The origins of the organisms employed in food fermentations

For the longest time, the foodstuffs described in this book were prepared using endogenous microflora. Increasingly, however, and starting first with the isolation of pure strains of brewing yeast by Emil Christian Hansen in 1883, many of the products employ starter cultures in their production. The organisms conform to the criterion of being Generally Recognised as Safe (GRAS). They are selected for their advantageous properties in terms of process performance and impact on final product quality.

Many companies and academic laboratories are seeking newer, improved cultures. This can be achieved in what may be called 'serendipity mode' by screening a broad swathe of samples taken from multitudinous habitats, the screening employing growth media and cultivation conditions that are best suited to an organism with the desired characteristics. Alternatively, some narrowing of odds can be achieved by specifically looking in locales where certain types of organisms are known to thrive - for example, yeasts are plentiful on the surface of fruit. One extreme example of this approach might most reasonably be described as 'theft', with the pure culture of one company finding its way, through whatever mechanism, into the clutches of another corporation.

Table 1.5 Culture collections.

Collection

Organisms

Web page

American Type Culture

All types

http://www.atcc.org/

Collection (ATCC)

CABI Bioscience

Filamentous

http://www.cabi-bioscience.org/

fungi

Centraalbureau voor

Filamentous

http://www.cbs.knaw.nl/

Schimmelcultures

fungi and

yeasts

Collection Nationale de

All types

http://www.pasteur.fr/recherche/unites/Cncm/index-en.html

Cultures de

Microorganismes

Die Deutsche Sammlung

All types

http://www.dsmz.de/

von Mikroorganismen

und Zellkulturen

Herman J. Phaff Culture

Yeasts and

http://www.phaffcollection.org/

Collection

fungi

National Collection of

Bacteria

http://www.ncimb.co.uk/

Industrial and Marine

Bacteria

National Collection of

Yeasts

http://www.ifr.bbsrc.ac.uk/NCYC/

Yeast Cultures

A more honest approach is by purchasing samples of pure organisms of the desired character from culture collections (Table 1.5). Nowadays the cultures are likely to be in the form of vials frozen in liquid nitrogen (—196°C) or they may be lyophilised. For some industries, notably bread making and wine making, companies do not produce their own yeast but rather bring it into the production facility on a regular basis from a supplier company. This might be supplied frozen or merely refrigerated with cryoprotectants such as sucrose, glycerol or trehalose. The latest technology here is active dried yeast, with the organism cultured optimally to ensure its ability to survive drying in a state that will allow it to perform vigorously and representatively when re-hydrated. In other industries, notably beer brewing, companies tend to maintain their own strains of yeast and propagate these themselves. This is probably on account of the fact that beer-making is essentially the only industry described in this book where the surplus organism that grows in the process is re-used.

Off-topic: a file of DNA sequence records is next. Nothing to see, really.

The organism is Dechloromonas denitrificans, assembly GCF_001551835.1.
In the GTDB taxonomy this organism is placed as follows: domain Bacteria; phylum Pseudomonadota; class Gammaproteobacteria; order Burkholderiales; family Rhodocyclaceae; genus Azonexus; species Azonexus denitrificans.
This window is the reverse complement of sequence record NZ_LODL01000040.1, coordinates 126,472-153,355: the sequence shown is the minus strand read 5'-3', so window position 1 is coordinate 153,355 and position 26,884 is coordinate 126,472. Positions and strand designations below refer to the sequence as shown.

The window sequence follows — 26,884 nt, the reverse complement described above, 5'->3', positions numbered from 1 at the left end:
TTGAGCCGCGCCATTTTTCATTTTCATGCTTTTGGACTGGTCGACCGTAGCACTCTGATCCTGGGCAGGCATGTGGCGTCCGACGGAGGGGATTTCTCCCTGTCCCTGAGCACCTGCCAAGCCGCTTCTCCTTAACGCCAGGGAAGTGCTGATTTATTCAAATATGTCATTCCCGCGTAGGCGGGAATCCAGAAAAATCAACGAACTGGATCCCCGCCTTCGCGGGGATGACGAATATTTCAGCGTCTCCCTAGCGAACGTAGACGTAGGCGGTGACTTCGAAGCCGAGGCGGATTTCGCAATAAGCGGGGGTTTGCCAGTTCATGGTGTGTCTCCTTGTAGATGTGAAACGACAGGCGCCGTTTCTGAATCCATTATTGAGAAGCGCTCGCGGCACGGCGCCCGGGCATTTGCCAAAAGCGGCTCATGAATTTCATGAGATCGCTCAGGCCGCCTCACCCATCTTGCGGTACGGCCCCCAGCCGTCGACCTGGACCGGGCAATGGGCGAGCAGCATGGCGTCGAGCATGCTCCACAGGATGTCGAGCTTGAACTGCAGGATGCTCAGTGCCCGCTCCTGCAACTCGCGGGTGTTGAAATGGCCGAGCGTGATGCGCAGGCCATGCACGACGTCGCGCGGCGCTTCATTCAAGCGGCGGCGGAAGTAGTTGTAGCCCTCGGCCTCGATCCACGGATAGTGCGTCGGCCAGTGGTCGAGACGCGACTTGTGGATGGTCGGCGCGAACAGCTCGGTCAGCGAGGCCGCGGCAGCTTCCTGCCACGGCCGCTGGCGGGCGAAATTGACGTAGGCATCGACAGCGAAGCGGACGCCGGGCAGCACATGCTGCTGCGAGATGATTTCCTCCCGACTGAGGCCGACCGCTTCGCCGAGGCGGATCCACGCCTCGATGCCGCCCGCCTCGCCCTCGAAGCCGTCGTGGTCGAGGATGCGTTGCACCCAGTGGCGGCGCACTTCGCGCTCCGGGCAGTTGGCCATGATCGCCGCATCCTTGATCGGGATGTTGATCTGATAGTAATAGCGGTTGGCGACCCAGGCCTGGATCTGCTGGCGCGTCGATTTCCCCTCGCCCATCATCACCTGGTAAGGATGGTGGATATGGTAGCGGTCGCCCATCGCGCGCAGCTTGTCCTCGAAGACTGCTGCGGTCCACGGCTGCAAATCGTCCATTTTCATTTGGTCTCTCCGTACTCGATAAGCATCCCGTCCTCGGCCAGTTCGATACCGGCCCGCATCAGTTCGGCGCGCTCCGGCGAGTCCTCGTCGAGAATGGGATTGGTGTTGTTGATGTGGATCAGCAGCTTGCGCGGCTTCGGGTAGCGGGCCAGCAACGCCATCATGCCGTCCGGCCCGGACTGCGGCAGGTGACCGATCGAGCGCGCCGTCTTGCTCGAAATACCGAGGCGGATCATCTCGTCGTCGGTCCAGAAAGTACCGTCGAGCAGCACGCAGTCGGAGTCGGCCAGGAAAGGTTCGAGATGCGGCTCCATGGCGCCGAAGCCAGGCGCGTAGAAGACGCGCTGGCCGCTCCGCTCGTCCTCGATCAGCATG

An overview of starter cultures is given in Table 1.6. A starting inoculum might typically be of the order of 1%. An example of how the volume can be scaled up from the pure 'slope' of the master culture to an amount to 'pitch' the most enormous of fermenters is given in Chapter 2.

There are various opportunities for enhancing the properties of the organisms that are already employed in food companies. Mutagenesis to eliminate undesirable traits has been employed. However, this is a challenge for eukary-otes as such cells tend to have multiple copies of each gene (polyploidy), and it is a formidable challenge to eliminate all the alleles of the undesirable gene. Classic recombination techniques (conjugation, transduction and transformation) have been pursued, but there is always the risk that an undesirable trait

Table 1.6 Starter cultures.

Organism

Type of organism

Foodstuff

Aspergillus oryzae

Mould

Miso, soy sauce

Brevibacterium linens

Bacterium

Cheese pigment and surface

growth

Lactobacillus casei

Bacterium

Cheese and other fermented

dairy products

Lactobacillus curvatus

Bacterium

Sausage

Lactobacillus delbrueckii ssp. bulgaricus

Bacterium

Cheese, yoghurt

Lactobacillus helveticus

Bacterium

Cheese and other fermented

dairy products

Lactobacillus lactis (various ssp.)

Bacterium

Cheese and other fermented

dairy products

Lactobacillus plantarum

Bacterium

Fermented vegetables,

sausage

Lactobacillus sakei

Bacterium

Sausage

Lactobacillus sanfranciscensis

Bacterium

Sourdough bread

Leuconostoc lactis

Bacterium

Cheese and other fermented

dairy products

Leuconostoc mesenteroides

Bacterium

Fermented vegetables,

cheese and other

fermented dairy products

Oenococcus oeni

Bacterium

Wine

Pediococcus acidilactici

Bacterium

Fermented vegetables,

sausage

Pediococcus halophilus

Bacterium

Soy sauce

Pediococcus pentosaceus

Bacterium

Sausage

Penicillium camemberti

Mould

Surface ripening of cheese

Penicillium chrysogenum

Mould

sausage

Penicillium roqueforti

Mould

Blue-veined cheeses

Propionibacterium freudenreichii

Bacterium

Eyes in Swiss cheese

Rhizopus microsporus

Mould

Tempeh

Saccharomyces cerevisiae

Fungus

Bread, ale, wine

Saccharomyces pastorianus

Fungus

Lager

Staphylococcus carnosus

Fungus

Meat

Streptococcus thermophilus

Bacterium

Cheese, yoghurt

will be introduced as an accompaniment to the trait of interest. Much more selectivity is afforded by modern genetic modification strategies. However, as noted earlier, this attracts far more emotion for organisms used in food production than it does in the production of, say, fuels or pharmaceuticals.

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